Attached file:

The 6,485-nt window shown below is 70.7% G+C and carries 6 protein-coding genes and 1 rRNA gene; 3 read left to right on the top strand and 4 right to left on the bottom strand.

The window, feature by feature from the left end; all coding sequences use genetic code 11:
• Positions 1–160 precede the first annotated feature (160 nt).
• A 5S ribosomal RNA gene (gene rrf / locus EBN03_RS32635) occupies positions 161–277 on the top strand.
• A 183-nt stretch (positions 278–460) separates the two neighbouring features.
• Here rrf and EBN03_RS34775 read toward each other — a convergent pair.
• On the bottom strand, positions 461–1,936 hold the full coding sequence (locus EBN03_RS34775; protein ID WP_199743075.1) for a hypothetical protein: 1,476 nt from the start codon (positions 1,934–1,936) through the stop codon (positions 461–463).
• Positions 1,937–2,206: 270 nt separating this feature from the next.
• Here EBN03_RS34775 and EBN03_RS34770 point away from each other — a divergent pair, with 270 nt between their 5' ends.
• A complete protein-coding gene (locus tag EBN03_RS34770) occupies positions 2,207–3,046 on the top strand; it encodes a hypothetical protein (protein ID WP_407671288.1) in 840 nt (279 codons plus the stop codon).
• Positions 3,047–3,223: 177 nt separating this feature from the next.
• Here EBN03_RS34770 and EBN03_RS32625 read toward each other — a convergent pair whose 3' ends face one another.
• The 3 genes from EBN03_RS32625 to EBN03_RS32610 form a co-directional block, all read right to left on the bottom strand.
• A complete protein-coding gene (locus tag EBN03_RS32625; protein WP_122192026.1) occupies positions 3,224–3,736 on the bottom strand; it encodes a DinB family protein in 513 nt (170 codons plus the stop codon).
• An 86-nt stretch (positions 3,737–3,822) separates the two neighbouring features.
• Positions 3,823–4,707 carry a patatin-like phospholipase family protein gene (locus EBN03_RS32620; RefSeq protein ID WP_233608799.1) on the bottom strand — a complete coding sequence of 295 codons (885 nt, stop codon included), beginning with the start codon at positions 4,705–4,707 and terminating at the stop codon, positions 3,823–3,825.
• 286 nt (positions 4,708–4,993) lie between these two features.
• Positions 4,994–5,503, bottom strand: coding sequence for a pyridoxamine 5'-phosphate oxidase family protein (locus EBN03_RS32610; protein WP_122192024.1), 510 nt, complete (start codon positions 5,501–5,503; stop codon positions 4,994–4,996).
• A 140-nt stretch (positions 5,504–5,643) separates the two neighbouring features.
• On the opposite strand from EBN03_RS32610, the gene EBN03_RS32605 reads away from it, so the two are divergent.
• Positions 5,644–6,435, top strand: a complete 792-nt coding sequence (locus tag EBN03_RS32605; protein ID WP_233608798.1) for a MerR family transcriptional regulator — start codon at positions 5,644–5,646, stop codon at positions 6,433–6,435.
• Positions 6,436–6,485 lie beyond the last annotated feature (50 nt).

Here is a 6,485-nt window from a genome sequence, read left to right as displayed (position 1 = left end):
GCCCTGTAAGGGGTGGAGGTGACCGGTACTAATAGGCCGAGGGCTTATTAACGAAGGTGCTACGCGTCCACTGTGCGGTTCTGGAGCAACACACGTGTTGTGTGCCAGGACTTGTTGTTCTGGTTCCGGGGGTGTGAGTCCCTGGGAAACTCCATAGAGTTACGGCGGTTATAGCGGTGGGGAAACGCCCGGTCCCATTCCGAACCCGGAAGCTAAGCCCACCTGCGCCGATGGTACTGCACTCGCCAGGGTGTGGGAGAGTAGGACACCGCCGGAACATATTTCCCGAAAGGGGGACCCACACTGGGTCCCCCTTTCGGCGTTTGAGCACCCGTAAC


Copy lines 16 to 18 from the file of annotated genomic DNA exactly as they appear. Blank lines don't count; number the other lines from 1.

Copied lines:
• Positions 3,823–4,707 carry a patatin-like phospholipase family protein gene (locus EBN03_RS32620; RefSeq protein ID WP_233608799.1) on the bottom strand — a complete coding sequence of 295 codons (885 nt, stop codon included), beginning with the start codon at positions 4,705–4,707 and terminating at the stop codon, positions 3,823–3,825.
• 286 nt (positions 4,708–4,993) lie between these two features.
• Positions 4,994–5,503, bottom strand: coding sequence for a pyridoxamine 5'-phosphate oxidase family protein (locus EBN03_RS32610; protein WP_122192024.1), 510 nt, complete (start codon positions 5,501–5,503; stop codon positions 4,994–4,996).